Most congressional legislation does not happen on the floor, and the Democratic proposal would allow broad latitude for committees to meet remotely as well. There would be no floor votes via Zoom, but committee hearings and votes could potentially take place virtually.
In an interview with Intelligencer, McGovern argued that “the status quo is unworkable right now.” As chair of the Rules Committee, the veteran Massachusetts Democrat controls the framework under which the House of Representatives legislates. He argued that with Congress having just passed a massive stimulus bill, it needs to ensure “our oversight is doing oversight.” In addition, McGovern cited anxiety over a potential second wave of the coronavirus in the fall, and the need to be prepared for that eventuality.
McGovern also said he was alarmed by the behavior of some of his colleagues who seem to be minimizing the risk. He cited one member in particular who was not wearing a mask and coughing on the floor of the House during last week’s vote. Recounting how some mask-less members congregated and mingled on the floor last week, McGovern said, “It was shocking how many of our colleagues just defiantly ignored advice of the sergeant at arms and attending physician.”
Tom Cole, McGovern’s counterpart as the top Republican on the Rules Committee, was more skeptical of changes. Cole, a self-described institutionalist, worried emergency modifications to the House rules now would lead to long-term damage. “Once you set precedent, it’s there for all time. I promise you that there are plenty of members who want to go beyond that,” Cole told Intelligencer. He characterized the attitudes of those members as “I can do everything I need to from the district office on Zoom.”
The Oklahoma congressman also worried that moving toward a more virtual Congress would lead to more polarization, as “members are … in bubbles in their districts, only talking to people like themselves,” and noted that the only time some meet “with people with different political perspectives is in the House itself.”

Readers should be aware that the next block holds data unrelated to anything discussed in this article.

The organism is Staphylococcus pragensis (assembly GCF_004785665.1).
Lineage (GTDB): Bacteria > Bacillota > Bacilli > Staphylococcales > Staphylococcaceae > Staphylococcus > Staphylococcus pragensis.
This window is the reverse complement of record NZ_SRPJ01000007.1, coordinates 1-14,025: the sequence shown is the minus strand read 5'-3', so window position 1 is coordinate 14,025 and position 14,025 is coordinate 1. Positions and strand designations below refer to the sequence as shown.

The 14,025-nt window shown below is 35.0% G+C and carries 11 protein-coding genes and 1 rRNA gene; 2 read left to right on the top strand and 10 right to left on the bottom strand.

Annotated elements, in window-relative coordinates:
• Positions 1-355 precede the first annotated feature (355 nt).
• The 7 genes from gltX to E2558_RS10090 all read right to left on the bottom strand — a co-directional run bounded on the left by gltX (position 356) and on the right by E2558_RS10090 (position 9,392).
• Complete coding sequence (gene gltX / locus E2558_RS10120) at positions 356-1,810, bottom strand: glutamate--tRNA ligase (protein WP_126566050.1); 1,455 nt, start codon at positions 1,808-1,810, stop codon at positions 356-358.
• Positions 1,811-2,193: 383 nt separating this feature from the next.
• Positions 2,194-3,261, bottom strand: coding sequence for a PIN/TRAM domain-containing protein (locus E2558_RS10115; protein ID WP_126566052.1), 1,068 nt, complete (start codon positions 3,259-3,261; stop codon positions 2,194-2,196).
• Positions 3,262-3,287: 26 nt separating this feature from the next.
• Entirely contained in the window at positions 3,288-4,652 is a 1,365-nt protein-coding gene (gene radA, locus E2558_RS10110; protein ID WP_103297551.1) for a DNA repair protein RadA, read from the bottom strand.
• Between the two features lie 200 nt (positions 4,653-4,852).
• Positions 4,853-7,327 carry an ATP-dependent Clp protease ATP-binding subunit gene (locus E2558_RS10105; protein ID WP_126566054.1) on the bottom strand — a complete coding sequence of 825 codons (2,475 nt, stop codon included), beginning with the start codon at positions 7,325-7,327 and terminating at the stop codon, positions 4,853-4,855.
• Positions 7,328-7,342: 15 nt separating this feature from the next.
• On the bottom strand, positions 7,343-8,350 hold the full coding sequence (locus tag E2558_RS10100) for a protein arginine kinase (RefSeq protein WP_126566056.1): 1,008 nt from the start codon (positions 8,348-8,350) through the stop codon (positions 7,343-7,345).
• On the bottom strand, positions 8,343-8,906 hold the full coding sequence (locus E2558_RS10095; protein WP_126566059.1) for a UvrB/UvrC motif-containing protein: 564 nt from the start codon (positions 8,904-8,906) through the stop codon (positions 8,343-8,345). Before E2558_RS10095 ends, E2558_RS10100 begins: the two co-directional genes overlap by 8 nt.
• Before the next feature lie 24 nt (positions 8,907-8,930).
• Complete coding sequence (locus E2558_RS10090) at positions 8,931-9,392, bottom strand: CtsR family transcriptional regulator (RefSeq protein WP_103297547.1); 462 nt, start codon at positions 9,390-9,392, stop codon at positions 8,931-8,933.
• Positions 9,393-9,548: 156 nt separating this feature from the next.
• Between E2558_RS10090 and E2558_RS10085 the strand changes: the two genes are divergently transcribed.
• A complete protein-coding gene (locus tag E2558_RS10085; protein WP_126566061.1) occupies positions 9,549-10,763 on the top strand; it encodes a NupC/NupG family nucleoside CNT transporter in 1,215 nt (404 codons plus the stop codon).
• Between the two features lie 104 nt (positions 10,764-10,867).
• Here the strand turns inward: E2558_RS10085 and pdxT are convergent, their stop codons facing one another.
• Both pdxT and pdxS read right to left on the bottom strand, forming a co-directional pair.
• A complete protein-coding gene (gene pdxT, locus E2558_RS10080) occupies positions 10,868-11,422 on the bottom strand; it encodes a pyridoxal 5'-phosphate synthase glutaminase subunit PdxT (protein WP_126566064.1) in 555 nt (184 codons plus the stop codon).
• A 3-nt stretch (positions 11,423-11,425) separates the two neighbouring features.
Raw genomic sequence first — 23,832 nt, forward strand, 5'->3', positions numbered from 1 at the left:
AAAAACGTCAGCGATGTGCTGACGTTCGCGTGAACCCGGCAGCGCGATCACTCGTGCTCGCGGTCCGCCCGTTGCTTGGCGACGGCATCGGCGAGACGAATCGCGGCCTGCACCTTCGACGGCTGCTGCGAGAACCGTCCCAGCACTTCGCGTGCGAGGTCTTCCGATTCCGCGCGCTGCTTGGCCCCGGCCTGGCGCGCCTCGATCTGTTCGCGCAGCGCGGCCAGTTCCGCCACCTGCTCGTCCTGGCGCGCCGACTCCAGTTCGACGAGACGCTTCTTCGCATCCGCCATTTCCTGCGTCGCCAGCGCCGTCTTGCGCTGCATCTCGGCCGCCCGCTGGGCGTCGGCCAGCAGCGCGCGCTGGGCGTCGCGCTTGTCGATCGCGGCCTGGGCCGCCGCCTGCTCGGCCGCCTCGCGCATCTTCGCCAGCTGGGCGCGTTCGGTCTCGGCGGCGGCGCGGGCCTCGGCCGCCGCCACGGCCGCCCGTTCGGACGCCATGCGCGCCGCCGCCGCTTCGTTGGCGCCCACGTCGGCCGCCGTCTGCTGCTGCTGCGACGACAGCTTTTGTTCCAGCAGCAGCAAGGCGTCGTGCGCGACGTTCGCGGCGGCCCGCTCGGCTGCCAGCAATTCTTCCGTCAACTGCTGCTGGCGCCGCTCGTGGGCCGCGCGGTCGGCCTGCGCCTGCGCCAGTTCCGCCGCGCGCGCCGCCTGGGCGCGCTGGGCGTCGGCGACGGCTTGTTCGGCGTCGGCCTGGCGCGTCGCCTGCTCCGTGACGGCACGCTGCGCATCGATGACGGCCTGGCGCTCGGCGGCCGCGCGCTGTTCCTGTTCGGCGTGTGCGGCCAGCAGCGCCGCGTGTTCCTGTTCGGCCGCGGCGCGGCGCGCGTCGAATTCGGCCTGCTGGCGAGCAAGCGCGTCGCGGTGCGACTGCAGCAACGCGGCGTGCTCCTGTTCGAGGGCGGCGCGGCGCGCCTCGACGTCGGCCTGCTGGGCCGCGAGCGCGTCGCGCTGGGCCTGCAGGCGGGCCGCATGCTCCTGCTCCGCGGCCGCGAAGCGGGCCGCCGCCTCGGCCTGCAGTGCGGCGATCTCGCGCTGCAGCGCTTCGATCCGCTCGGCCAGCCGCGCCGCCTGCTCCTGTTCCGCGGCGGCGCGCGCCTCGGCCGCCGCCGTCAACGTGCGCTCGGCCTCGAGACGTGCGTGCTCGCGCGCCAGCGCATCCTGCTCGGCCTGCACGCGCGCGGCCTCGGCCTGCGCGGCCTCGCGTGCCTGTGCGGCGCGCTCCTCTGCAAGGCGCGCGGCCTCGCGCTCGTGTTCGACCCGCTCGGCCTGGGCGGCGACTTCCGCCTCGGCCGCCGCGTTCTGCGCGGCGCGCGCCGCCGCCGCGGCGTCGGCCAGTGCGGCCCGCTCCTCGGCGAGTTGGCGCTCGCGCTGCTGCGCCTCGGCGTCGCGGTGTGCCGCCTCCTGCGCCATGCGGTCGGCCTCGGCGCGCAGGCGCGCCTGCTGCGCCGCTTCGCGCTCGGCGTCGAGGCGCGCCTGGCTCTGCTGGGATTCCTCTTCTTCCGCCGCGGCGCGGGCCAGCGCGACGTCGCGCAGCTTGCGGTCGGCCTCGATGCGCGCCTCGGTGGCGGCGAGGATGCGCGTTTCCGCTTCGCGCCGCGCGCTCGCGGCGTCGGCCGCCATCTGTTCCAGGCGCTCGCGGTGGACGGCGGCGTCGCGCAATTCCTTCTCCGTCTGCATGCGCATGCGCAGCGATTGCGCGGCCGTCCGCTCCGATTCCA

Instead, Cole thinks the first step should be focusing on making the Capitol as safe as possible — he noted that, in addition to lawmakers, staff and media would be present whenever the House reconvened — and to gradually allow key committees to get back to work on issues like appropriations and the annual National Defense Authorization Act.
The differing opinions of the two lawmakers are as much about emphasis as policy. McGovern, too, worried about the possibility that proxy voting could usher in too much change, and talked about the need to “build in safeguards,” while Cole noted that technology allowed options that would be unthinkable as recently as 15 years ago, and acknowledged that those who wanted to exercise some of those options “have a case to make, and it’s a real one.”
They represent a fundamental difference that’s broader than partisan politics: Is it too risky to take action? Will altering the rules of the House set off a chain reaction of unintended consequences that will permanently reshape the legislative branch? Or is it too risky for lawmakers to return to Washington and potentially expose themselves, staffers, and reporters to the coronavirus? The answer does not always fall neatly along partisan lines.
Instead, the issue represents a more basic and traditional divide in politics, one that has been erased in recent years. It is between those who see significant change as the biggest threat to stable, functioning institutions and those who believe standing still is far more dangerous.
Regardless of where the debate ends up, there is basic agreement on one point: Things won’t return to normal anytime soon.